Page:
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Ensuring stability in the sky


Veteran Salute: Ensuring stability in the sky

TOPEKA (KSNT) – Serving with the Air Force across Korea and Vietnam, Barry Buessing ensured safety and stability for those taking to the skies.

Back in the late 1960’s, Buessing had an important decision to make after high school, join the service or attend more schooling. He ended up doing a bit of both, choosing the branch he did for a couple of key reasons.

“I had a cousin that was in the air force,” Buessing said, “and I just always liked to see planes or watch them in air shows. That’s why if I went into the Air Force I’d like to be an Aircraft Mechanic on fighter jets.”

Veteran Salute: Healing abroad and in Topeka

As fate would have it, he would do just that! Buessing served as an aircraft mechanic and crew chief all over the globe.

“I volunteered for Vietnam first choice and Korea my second,” he said. “They sent me to Osan Korea for a year on F4’s. The F4 just flew along the DMZ between North and South to keep an eye on the North Koreans. When my time was up there, I volunteered for Vietnam again, and I got Danang. “

That’s where Buessing would spend another year of his service.

“We worked 12 hours a day seven days a week,” Buessing said. “Time went fast, and then we had a rocket attack about every two weeks.”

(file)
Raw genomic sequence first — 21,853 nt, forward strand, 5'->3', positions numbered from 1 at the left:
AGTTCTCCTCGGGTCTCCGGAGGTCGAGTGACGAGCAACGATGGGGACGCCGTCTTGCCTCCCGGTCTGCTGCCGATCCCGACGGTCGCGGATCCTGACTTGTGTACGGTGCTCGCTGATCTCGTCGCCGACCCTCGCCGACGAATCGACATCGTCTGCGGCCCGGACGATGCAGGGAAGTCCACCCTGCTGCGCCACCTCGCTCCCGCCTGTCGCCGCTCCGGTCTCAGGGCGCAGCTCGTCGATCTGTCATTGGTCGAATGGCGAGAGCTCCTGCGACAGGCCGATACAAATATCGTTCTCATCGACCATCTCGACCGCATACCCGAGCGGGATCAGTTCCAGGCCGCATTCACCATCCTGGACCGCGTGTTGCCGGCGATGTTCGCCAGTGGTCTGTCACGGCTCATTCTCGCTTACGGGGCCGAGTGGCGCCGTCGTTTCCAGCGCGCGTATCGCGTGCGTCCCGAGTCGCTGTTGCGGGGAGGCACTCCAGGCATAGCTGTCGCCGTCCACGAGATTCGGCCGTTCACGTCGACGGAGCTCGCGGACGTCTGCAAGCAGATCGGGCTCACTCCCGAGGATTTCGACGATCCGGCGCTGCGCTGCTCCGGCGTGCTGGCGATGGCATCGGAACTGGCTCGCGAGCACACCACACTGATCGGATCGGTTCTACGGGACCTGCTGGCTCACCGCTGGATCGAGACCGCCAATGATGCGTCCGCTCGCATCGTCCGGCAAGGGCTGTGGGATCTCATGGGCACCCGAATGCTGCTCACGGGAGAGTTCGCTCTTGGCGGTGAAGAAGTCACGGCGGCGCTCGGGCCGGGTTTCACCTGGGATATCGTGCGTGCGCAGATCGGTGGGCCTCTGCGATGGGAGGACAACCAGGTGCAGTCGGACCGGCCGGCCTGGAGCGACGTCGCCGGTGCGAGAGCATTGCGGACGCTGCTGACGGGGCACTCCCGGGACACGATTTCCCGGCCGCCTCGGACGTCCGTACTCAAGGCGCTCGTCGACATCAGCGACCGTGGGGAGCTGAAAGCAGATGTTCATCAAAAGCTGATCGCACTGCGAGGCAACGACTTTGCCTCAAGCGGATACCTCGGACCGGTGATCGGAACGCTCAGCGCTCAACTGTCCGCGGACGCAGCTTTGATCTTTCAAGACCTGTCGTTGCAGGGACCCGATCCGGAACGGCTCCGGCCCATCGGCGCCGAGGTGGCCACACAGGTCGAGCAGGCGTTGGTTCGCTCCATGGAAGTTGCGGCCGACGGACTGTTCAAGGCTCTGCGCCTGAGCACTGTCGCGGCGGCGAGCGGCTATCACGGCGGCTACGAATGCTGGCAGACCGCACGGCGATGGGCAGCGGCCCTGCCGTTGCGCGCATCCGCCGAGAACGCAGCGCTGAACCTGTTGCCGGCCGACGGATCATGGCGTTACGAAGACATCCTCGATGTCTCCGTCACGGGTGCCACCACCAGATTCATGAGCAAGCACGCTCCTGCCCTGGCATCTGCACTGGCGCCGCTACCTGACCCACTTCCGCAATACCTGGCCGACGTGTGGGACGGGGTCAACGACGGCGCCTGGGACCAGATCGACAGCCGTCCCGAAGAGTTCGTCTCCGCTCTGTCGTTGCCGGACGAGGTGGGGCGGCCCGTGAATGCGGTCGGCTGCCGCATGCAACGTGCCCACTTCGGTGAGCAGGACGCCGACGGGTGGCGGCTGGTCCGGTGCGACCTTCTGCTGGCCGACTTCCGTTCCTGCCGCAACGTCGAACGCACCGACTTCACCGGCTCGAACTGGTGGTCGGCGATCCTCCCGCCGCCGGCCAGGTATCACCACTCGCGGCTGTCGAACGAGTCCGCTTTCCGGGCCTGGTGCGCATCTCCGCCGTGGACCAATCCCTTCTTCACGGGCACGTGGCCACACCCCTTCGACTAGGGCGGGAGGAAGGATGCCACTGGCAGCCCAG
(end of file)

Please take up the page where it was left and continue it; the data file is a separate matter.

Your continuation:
Within his roles, he helped out with aircraft maintenance and ensuring pilot safety.

“One day a plane come back all shot up, and he had to make an emergency landing,” Buessing said. “He lost his flaps, finally got a stop clear out of the end of the runway with a catch and a cable. Another time a plane come in, the pilot couldn’t talk to the back seater, They lost his cockpit pressurization.”

Veteran Salute: Serving wherever needed for almost 4 decades

There was one big responsibility that stood out to the Chief, helping ensure pilots had a backup plan.

“We got them in their seats,” He said, “and we had to help strap the pilots in, and we had their seven pins in that ejection seat for safety reasons. When we come down the ladder we had to have seven pins all pulled out of that ejection seat, so if he had to eject it would go off. If you missed one pin he wasn’t going to go out of that cockpit you know, he was going to go down with the plane.”

After his service ended and Buessing returned to his hometown, he joined up with the Axtell Legion. He became Commander two years after joining, and is now celebrating 27 years with the legion under that role.

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